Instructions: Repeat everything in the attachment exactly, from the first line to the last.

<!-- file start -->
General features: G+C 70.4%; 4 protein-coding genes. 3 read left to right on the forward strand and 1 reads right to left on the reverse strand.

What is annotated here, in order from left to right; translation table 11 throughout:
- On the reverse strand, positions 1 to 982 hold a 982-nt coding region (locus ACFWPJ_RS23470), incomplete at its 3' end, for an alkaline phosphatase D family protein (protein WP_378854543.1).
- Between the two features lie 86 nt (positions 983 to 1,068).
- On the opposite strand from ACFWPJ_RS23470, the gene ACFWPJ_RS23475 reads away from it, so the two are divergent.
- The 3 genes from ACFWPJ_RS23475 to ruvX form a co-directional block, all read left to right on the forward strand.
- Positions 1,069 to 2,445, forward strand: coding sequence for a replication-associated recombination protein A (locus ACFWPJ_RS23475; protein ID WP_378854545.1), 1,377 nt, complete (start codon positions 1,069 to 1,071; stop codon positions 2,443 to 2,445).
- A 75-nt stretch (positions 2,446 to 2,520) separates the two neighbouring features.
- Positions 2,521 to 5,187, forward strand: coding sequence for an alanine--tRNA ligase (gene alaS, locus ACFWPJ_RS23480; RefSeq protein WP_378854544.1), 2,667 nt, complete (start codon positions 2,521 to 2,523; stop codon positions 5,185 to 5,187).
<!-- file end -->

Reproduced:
General features: G+C 70.4%; 4 protein-coding genes. 3 read left to right on the forward strand and 1 reads right to left on the reverse strand.

What is annotated here, in order from left to right; translation table 11 throughout:
- On the reverse strand, positions 1 to 982 hold a 982-nt coding region (locus ACFWPJ_RS23470), incomplete at its 3' end, for an alkaline phosphatase D family protein (protein WP_378854543.1).
- Between the two features lie 86 nt (positions 983 to 1,068).
- On the opposite strand from ACFWPJ_RS23470, the gene ACFWPJ_RS23475 reads away from it, so the two are divergent.
- The 3 genes from ACFWPJ_RS23475 to ruvX form a co-directional block, all read left to right on the forward strand.
- Positions 1,069 to 2,445, forward strand: coding sequence for a replication-associated recombination protein A (locus ACFWPJ_RS23475; protein ID WP_378854545.1), 1,377 nt, complete (start codon positions 1,069 to 1,071; stop codon positions 2,443 to 2,445).
- A 75-nt stretch (positions 2,446 to 2,520) separates the two neighbouring features.
- Positions 2,521 to 5,187, forward strand: coding sequence for an alanine--tRNA ligase (gene alaS, locus ACFWPJ_RS23480; RefSeq protein WP_378854544.1), 2,667 nt, complete (start codon positions 2,521 to 2,523; stop codon positions 5,185 to 5,187).